How Disruptive secures its sensors against hackers
Tarjei Vassbotn, product lead at Disruptive Technologies, one of the most advanced manufacturers of sensors to monitor building condition, explains the firm’s approach to avoiding attack from cyber criminals.
“Security has been top of my mind for the last seven years,” he explains, referring to five years he spent at Google leading IoT relationships with Intel and other partners, developing Google Home and Google Assistant.
Vassbotn, whose formal job title is VP of engineering, likens an IoT attack to having your house broken into. “The big difference is the magnitude of impact – a criminal online can get into thousands and millions of houses at once and the attack can be automated and remote. It is hard to know who is doing it and how to stop them.”
Disruptive has shipped 20,000 units since mass production of its award-winning products – named best property innovation at MIPIM 2018 – began in autumn last year. Prior to that, its sensors were handmade at the company’s base in Norway. The one production line now turning out units, at a secret location in Germany, has capacity to make 20,000 a month. The lines can be replicated as many times as the firm wants, says Vassbotn, meaning potential capacity to supply could be endless.
Uses range from monitoring whether windows and doors are open or closed to temperature monitoring, helping asset managers in critical predictive maintenance.
It is early days for managing buildings by sensor but the first Disruptive clients, such as Integral, a JLL company, and Prescriptive Data, an affiliate of New York developer Rudin Management, are seeing “massive savings…profound” from running their buildings in a smarter way, says Vassbotn.
He said: “My hunch is we are only just getting started and we will see a steady acceleration of sales in the next year.”
Indeed, IoT is moving into our homes through Alexa and smart light switches, energy controls; public authorities are testing city-scale IoT in smart traffic lights; and industries such as hospitality are fitting sensors for food safety in restaurant kitchens.
As take-up of innovation in real estate grows, so too is the discussion around security. And Disruptive has been preparing for this from the outset. “It’s a constant battle. Disruptive has so far not suffered an attack but,” says Vassbotn, “We expect to be attacked.” He continues: “Most companies we surveyed at Google used unencrypted security, leaving themselves vulnerable.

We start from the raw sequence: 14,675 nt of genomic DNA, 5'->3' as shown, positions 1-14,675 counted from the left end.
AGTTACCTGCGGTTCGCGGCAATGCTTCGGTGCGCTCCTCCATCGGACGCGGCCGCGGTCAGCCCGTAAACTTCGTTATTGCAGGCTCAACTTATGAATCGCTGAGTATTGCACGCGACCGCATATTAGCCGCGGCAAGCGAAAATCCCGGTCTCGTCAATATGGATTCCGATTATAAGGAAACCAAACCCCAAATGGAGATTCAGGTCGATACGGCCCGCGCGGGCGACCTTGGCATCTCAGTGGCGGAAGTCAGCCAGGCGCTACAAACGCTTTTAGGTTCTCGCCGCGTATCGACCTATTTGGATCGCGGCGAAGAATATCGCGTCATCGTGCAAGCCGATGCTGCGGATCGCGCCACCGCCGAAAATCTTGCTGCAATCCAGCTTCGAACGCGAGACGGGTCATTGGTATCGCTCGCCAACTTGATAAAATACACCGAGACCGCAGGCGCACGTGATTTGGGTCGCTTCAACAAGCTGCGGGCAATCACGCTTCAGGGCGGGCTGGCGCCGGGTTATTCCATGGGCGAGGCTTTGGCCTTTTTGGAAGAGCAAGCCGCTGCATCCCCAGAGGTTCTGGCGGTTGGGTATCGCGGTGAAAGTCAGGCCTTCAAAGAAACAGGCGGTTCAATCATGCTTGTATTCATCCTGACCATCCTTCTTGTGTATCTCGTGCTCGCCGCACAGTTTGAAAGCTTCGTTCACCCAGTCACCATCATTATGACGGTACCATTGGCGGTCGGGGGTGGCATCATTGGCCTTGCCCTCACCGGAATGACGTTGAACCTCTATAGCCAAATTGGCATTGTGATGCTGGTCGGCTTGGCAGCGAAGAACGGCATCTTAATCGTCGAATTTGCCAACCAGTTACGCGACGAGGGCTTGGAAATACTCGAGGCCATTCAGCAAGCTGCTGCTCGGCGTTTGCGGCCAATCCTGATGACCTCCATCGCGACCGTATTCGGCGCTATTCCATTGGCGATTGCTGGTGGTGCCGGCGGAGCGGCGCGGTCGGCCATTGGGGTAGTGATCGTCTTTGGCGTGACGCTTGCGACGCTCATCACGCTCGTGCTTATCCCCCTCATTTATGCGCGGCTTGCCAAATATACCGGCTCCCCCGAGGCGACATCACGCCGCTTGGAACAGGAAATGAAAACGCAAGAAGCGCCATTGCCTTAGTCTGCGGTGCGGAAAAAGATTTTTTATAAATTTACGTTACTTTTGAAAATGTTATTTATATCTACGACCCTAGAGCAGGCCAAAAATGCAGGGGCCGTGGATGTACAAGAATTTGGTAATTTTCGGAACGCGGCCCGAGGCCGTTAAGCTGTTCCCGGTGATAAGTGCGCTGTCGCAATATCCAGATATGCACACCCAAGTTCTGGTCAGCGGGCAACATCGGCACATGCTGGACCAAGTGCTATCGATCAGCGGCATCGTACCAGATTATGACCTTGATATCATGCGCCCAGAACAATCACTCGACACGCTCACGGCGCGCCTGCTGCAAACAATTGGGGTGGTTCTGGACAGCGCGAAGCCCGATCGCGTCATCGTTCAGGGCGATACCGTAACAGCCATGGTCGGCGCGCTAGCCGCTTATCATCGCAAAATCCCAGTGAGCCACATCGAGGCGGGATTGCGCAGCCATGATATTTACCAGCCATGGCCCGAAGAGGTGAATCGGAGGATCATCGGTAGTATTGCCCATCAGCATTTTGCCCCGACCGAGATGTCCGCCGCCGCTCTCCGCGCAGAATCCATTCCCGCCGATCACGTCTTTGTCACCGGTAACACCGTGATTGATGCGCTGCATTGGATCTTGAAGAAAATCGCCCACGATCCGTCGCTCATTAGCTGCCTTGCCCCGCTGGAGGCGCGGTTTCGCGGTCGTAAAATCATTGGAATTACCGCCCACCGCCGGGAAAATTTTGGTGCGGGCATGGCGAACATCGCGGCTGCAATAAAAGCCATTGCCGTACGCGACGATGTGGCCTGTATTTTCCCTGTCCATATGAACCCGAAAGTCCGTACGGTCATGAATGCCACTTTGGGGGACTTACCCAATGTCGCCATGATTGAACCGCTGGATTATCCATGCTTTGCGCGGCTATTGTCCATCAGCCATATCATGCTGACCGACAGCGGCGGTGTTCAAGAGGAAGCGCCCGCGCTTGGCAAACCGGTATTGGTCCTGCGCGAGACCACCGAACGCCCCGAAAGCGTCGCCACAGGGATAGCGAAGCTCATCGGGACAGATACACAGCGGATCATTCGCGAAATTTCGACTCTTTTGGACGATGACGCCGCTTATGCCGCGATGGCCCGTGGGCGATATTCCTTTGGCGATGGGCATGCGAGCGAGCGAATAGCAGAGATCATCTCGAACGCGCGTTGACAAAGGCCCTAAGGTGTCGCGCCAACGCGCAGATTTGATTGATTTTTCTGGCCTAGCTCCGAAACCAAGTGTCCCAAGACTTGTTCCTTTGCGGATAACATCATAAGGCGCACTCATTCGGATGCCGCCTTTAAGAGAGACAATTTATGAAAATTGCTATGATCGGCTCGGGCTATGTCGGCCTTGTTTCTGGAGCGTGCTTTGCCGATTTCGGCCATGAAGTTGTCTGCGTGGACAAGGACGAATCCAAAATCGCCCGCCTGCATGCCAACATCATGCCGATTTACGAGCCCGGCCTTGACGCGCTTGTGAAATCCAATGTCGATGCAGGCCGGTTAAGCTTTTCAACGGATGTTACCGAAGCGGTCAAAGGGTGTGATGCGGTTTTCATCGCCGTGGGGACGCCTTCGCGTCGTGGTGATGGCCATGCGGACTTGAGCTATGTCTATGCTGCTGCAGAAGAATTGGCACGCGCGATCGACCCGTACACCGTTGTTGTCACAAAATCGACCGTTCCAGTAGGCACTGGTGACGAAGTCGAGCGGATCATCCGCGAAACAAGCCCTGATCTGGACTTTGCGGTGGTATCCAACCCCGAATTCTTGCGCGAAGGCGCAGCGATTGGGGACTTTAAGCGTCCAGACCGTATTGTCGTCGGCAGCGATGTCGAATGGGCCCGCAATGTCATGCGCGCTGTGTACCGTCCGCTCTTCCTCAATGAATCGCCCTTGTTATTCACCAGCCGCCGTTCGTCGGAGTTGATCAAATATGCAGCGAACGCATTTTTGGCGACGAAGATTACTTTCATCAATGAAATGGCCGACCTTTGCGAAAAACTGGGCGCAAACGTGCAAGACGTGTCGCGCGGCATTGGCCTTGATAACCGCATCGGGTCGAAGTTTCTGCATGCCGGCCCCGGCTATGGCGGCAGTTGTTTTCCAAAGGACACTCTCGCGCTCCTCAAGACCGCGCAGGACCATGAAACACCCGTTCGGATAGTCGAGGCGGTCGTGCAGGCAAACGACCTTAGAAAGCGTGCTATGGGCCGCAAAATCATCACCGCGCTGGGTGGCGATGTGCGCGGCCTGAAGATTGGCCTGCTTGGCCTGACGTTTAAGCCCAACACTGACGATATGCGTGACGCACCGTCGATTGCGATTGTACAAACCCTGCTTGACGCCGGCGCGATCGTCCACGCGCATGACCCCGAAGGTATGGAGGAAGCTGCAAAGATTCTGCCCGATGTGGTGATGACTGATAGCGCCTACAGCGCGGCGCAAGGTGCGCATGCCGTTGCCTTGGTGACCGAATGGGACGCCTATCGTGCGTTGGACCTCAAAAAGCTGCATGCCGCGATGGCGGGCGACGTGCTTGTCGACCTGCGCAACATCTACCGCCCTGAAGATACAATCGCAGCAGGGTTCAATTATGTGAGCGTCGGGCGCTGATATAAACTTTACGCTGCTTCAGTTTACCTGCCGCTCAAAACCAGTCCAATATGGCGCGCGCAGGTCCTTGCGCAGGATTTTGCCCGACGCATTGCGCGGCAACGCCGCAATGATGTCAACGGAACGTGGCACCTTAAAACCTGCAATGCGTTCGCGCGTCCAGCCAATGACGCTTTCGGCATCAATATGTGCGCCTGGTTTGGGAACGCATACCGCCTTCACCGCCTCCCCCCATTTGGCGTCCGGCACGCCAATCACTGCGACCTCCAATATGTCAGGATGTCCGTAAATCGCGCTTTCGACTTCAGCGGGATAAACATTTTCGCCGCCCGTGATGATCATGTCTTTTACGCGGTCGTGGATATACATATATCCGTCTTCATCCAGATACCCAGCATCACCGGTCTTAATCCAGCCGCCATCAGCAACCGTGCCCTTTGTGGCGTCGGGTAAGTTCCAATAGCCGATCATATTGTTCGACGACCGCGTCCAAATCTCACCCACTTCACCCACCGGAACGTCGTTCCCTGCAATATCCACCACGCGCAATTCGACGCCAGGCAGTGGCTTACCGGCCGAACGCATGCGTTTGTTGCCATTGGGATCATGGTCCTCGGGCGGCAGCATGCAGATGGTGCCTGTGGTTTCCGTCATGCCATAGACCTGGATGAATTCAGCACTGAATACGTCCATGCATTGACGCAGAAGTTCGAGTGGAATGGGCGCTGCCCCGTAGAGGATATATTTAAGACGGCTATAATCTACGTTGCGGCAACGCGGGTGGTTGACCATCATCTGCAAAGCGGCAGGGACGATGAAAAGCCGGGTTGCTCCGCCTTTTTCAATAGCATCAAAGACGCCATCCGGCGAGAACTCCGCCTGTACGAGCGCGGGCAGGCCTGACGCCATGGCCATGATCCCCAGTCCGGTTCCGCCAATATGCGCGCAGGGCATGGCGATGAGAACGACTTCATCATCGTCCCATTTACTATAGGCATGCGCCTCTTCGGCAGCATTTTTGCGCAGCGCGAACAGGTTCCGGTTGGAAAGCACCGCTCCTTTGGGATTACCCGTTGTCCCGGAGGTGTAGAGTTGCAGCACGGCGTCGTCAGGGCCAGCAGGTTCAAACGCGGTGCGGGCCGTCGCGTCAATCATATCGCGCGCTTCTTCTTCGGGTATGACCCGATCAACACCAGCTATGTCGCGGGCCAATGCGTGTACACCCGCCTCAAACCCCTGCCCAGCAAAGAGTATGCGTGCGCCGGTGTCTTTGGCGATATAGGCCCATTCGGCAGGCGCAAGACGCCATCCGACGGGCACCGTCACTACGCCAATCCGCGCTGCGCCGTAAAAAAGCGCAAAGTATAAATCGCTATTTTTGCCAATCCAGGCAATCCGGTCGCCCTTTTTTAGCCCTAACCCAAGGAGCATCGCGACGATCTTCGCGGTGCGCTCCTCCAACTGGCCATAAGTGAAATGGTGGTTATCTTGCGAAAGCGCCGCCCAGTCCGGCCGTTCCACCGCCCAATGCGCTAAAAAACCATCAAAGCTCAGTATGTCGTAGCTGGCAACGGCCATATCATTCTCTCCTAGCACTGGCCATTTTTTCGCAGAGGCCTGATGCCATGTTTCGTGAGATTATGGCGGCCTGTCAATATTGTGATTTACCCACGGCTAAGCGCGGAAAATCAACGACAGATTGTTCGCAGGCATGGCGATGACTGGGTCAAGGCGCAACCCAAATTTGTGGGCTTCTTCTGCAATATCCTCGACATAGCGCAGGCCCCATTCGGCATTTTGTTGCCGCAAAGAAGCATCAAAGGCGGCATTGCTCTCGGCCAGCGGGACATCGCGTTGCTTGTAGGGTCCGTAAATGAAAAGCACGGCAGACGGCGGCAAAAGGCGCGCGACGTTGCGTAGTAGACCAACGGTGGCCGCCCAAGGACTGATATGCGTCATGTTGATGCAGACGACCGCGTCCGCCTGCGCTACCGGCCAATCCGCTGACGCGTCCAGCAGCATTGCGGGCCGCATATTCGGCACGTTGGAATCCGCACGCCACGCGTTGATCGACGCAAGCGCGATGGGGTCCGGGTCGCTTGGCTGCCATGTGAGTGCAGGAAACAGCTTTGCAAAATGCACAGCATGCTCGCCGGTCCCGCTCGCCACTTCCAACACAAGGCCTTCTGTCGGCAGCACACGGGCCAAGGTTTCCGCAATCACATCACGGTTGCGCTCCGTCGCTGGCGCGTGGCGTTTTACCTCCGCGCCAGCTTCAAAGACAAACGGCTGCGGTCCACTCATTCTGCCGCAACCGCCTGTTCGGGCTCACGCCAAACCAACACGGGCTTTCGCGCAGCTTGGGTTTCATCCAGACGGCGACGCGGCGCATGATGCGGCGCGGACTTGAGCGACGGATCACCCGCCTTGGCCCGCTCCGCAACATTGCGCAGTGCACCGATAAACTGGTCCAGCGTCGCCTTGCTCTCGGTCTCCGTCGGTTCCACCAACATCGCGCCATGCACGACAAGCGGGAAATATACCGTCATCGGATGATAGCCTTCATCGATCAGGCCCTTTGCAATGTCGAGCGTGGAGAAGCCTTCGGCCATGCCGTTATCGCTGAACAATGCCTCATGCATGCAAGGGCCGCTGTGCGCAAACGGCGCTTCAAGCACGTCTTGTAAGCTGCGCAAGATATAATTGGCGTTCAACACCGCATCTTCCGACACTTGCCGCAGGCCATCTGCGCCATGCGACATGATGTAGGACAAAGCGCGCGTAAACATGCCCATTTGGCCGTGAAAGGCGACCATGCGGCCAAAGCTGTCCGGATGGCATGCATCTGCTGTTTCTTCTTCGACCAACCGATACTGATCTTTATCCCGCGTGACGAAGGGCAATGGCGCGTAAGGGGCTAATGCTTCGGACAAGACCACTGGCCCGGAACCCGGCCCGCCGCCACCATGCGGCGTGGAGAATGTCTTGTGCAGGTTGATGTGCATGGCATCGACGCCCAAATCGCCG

“We think about security as not something you do once. Building security into our products is fundamental – it is not something we could bolt on afterwards.”
On Disruptive’s production line, robots in the factory touch sensors sending an encrypted message about the state of the chips and make-up of the sensor to the cloud for testing and get a test value before being approved or rejected. This happens three times. The firm offers clients free transport of content over cellular on a private network.
Every layer of the Disruptive sensing solution is secure, end to end, from the individual sensors to the applications processing the data. Measurement and sensor identity data is encrypted within the sensors themselves. The data stays encrypted through radio transmission, cellular or Ethernet forwarding over the Internet until it reaches Disruptive’s secure cloud. The data is then passed to customers’ applications via encrypted protocols. When it is manufactured, each sensor is assigned a unique asymmetric encryption key. Key generation is managed by a tamper-proof certified hardware security module. The public part of the asymmetric encryption keys is exchanged with Disruptive’s cloud via encrypted channels. Encryption keys allow sensors to communicate securely with the cloud, regardless of how communication packages are routed through different cloud connectors or how they are connected to the internet.
Disruptive has completed two independent security reviews, conducted by global safety company UL and security expert Lars Lydersen. Customers control access to projects and their organisation by granting roles to users and service accounts.
Vassbotn believes proptech is now leaving the “honeymoon” or “hype period” in the ‘Gartner hype cycle’ and entering the productivity phase; companies are waking up to what’s actually possible and how it could actually work.
For property companies wanting to guard their systems as they begin installing sensors in their assets, Vassbotn advises against standard off-the-shelf security checks. “Old certification such as ISO are from a previous age and not relevant. Do your own interviews [with product suppliers], hire ethical hackers to penetrate test – try and break in to your systems and buildings – it will work out cheaper than an off-the-shelf certificate that goes wrong.”
IoT industry certificates are emerging but there is no consensus yet on the industry standard, he adds.
“There’s a strength in not knowing everything. It is quite cheap, and you will get more out of it if you get a safety consultant to test your assets for you.”